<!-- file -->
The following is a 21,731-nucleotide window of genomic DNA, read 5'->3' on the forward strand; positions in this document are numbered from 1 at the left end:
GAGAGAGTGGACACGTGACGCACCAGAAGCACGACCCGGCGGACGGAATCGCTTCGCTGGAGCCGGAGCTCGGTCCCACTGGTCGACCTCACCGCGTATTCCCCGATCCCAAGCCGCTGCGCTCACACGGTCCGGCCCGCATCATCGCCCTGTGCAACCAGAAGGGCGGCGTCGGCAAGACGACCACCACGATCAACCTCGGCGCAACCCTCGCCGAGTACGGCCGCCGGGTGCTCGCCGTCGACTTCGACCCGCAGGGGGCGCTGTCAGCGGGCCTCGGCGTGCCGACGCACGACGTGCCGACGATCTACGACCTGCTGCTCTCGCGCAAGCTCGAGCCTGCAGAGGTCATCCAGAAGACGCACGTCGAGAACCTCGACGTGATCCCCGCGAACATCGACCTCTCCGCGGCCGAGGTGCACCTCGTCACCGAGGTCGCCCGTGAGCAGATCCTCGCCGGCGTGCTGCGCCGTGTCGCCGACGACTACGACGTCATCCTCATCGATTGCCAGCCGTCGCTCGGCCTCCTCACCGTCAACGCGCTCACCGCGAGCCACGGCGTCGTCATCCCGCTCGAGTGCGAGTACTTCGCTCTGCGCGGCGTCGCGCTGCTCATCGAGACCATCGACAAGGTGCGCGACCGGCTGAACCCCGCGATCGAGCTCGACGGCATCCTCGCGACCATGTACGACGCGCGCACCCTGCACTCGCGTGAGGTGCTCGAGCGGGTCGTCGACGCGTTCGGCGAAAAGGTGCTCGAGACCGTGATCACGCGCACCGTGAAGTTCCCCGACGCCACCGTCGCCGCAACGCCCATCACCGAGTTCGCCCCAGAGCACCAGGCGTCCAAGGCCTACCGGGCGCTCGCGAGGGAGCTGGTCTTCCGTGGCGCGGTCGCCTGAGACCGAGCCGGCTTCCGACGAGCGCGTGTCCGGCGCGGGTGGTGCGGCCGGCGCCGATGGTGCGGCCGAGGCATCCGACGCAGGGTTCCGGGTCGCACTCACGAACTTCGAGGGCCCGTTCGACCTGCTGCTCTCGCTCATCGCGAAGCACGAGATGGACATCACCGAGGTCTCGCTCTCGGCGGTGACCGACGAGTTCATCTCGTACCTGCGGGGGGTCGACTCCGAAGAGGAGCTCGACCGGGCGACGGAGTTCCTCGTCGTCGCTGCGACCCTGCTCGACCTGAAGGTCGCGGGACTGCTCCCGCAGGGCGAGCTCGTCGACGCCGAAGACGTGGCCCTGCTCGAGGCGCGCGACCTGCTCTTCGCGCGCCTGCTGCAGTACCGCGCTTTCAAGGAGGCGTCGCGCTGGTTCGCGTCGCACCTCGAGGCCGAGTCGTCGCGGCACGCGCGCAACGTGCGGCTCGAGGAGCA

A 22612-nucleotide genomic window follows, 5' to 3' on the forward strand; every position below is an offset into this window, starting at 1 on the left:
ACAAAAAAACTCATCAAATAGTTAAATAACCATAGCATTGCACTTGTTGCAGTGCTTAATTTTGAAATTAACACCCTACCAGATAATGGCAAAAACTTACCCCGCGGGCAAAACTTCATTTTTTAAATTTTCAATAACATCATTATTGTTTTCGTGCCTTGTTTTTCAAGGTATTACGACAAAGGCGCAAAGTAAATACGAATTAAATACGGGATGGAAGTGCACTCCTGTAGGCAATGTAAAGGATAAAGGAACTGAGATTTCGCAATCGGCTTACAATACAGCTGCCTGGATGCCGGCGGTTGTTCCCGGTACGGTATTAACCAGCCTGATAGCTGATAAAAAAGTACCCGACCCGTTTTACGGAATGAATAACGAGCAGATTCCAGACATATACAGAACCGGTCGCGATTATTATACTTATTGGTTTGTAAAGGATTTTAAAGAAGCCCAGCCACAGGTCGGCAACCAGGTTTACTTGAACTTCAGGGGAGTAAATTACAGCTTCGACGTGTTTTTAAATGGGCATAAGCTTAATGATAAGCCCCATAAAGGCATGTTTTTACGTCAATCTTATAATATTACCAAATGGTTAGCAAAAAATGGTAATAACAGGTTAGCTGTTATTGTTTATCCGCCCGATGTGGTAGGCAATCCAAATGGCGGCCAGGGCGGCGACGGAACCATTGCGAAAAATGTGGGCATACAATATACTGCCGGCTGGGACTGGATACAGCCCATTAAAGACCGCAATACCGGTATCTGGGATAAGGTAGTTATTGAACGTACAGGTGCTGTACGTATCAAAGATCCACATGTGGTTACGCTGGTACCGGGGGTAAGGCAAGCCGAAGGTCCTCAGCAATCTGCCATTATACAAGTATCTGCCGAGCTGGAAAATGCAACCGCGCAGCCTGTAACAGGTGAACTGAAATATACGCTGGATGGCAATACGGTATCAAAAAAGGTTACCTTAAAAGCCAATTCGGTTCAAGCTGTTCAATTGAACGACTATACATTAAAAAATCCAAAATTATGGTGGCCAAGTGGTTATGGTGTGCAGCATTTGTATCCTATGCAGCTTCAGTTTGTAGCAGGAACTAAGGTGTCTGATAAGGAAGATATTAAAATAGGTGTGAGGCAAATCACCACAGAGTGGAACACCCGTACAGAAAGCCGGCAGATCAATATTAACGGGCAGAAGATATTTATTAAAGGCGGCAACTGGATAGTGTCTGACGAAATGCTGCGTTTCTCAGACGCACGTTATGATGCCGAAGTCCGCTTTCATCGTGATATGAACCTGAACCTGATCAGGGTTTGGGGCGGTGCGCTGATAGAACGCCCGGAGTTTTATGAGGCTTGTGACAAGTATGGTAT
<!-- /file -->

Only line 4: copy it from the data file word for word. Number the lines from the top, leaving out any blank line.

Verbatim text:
ACAAAAAAACTCATCAAATAGTTAAATAACCATAGCATTGCACTTGTTGCAGTGCTTAATTTTGAAATTAACACCCTACCAGATAATGGCAAAAACTTACCCCGCGGGCAAAACTTCATTTTTTAAATTTTCAATAACATCATTATTGTTTTCGTGCCTTGTTTTTCAAGGTATTACGACAAAGGCGCAAAGTAAATACGAATTAAATACGGGATGGAAGTGCACTCCTGTAGGCAATGTAAAGGATAAAGGAACTGAGATTTCGCAATCGGCTTACAATACAGCTGCCTGGATGCCGGCGGTTGTTCCCGGTACGGTATTAACCAGCCTGATAGCTGATAAAAAAGTACCCGACCCGTTTTACGGAATGAATAACGAGCAGATTCCAGACATATACAGAACCGGTCGCGATTATTATACTTATTGGTTTGTAAAGGATTTTAAAGAAGCCCAGCCACAGGTCGGCAACCAGGTTTACTTGAACTTCAGGGGAGTAAATTACAGCTTCGACGTGTTTTTAAATGGGCATAAGCTTAATGATAAGCCCCATAAAGGCATGTTTTTACGTCAATCTTATAATATTACCAAATGGTTAGCAAAAAATGGTAATAACAGGTTAGCTGTTATTGTTTATCCGCCCGATGTGGTAGGCAATCCAAATGGCGGCCAGGGCGGCGACGGAACCATTGCGAAAAATGTGGGCATACAATATACTGCCGGCTGGGACTGGATACAGCCCATTAAAGACCGCAATACCGGTATCTGGGATAAGGTAGTTATTGAACGTACAGGTGCTGTACGTATCAAAGATCCACATGTGGTTACGCTGGTACCGGGGGTAAGGCAAGCCGAAGGTCCTCAGCAATCTGCCATTATACAAGTATCTGCCGAGCTGGAAAATGCAACCGCGCAGCCTGTAACAGGTGAACTGAAATATACGCTGGATGGCAATACGGTATCAAAAAAGGTTACCTTAAAAGCCAATTCGGTTCAAGCTGTTCAATTGAACGACTATACATTAAAAAATCCAAAATTATGGTGGCCAAGTGGTTATGGTGTGCAGCATTTGTATCCTATGCAGCTTCAGTTTGTAGCAGGAACTAAGGTGTCTGATAAGGAAGATATTAAAATAGGTGTGAGGCAAATCACCACAGAGTGGAACACCCGTACAGAAAGCCGGCAGATCAATATTAACGGGCAGAAGATATTTATTAAAGGCGGCAACTGGATAGTGTCTGACGAAATGCTGCGTTTCTCAGACGCACGTTATGATGCCGAAGTCCGCTTTCATCGTGATATGAACCTGAACCTGATCAGGGTTTGGGGCGGTGCGCTGATAGAACGCCCGGAGTTTTATGAGGCTTGTGACAAGTATGGTAT